Kerala 'love jihad': The curious case of Hadiya aka Akhila

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Hadiya born Akhila Ashokan married Shefin after converting to Islam.

Earlier, the Supreme Court, in a strong observation, had said that the National Investigative Agency (NIA) can not probe the marriage of an adult woman "who married out of her own free will".

Shafin Jahan, Hadiya's husband, had challenged a Kerala High Court order annulling his marriage with her and sending Hadiya to her parents' custody. Suspecting his daughter to be a victim of "love jihad", her father approached the Kerala High Court seeking nullification of the marriage, which the court conceded. SC orders Kerala Police to share with NIA the probe details of the case described by the HC as an instance of "love jihad".

The court, however, allowed the National Investigation Agency to continue their inquiry into the allegations of forced conversion in the case. Kapil Sibal, who, in the triple talaq case argued that triple talaq should not be abolished, was appearing for Hadiya and brilliantly defending her liberty.

Earlier this week, Hadiya's father KM Asokan told the top court that his efforts prevented her from being transported to "extremist-controlled territories" of Syria to be used as a "sex slave or a human bomb".

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Police did not describe the homemade bomb in detail but said it " had the potential to cause significant injury or death ". State police take a zero-tolerance approach to every threat that is reported, according to the police report .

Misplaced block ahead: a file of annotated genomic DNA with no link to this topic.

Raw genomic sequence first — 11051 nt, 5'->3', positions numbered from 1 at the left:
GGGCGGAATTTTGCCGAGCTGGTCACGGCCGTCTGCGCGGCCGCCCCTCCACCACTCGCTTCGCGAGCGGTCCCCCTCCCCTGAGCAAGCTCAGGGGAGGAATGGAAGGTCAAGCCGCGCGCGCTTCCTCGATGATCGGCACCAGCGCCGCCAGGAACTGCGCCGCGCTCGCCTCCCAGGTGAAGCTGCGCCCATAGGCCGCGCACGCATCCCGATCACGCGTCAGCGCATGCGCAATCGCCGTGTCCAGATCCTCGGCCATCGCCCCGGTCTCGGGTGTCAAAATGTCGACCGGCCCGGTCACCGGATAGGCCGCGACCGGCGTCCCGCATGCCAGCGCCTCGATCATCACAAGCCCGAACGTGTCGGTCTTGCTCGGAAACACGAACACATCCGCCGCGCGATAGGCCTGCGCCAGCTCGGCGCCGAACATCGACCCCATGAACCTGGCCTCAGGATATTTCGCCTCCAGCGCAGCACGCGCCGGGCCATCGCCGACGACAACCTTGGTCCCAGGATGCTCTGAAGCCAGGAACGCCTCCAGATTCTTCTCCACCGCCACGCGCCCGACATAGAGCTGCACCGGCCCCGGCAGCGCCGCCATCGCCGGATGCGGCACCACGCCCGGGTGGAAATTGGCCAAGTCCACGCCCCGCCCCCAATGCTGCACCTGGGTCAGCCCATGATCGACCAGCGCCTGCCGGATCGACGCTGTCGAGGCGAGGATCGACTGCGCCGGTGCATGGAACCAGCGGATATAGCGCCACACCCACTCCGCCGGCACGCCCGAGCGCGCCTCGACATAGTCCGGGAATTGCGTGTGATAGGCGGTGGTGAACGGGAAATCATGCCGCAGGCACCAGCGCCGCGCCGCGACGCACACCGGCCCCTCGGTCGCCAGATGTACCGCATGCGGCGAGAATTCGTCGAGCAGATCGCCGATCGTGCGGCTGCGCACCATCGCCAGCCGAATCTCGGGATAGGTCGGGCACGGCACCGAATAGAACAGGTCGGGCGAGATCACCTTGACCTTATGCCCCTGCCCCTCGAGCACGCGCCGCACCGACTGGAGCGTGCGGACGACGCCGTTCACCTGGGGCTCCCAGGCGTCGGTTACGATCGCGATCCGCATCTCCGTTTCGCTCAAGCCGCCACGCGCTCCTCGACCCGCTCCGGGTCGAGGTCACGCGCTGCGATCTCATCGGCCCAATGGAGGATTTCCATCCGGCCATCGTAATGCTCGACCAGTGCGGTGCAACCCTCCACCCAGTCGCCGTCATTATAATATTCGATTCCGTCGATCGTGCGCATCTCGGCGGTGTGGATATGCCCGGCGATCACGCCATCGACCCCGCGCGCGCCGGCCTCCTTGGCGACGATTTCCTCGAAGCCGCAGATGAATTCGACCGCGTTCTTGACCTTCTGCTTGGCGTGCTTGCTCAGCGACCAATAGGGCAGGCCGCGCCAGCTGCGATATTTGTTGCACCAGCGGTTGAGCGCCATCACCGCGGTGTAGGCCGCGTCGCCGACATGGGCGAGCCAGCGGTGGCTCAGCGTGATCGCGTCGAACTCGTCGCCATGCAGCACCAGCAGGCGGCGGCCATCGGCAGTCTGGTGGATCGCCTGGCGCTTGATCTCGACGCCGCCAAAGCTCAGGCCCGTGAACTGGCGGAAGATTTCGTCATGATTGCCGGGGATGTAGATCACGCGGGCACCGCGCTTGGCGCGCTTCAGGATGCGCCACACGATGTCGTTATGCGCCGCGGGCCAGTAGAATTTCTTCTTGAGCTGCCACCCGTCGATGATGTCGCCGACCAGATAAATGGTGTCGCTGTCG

The court further added that she can't be compelled to go or live with anyone.

An Indian woman at the centre of an inter-religious marriage row may now live with her husband, the Supreme Court has ruled.

He was responding to an affidavit filed by his Kerala-based daughter Hadiya.

"Today's Supreme Court verdict is not complete".

But the supreme court allowed the agency to continue its investigation, begun in 2015, of the alleged radicalisation of young Hindus in Kerala, which sends tens of thousands of workers to the Middle East, as a potential hotbed for Islamic State recruitment. The apex court deemed the high court order bad in law and held that Hadiya had married out of her own free will.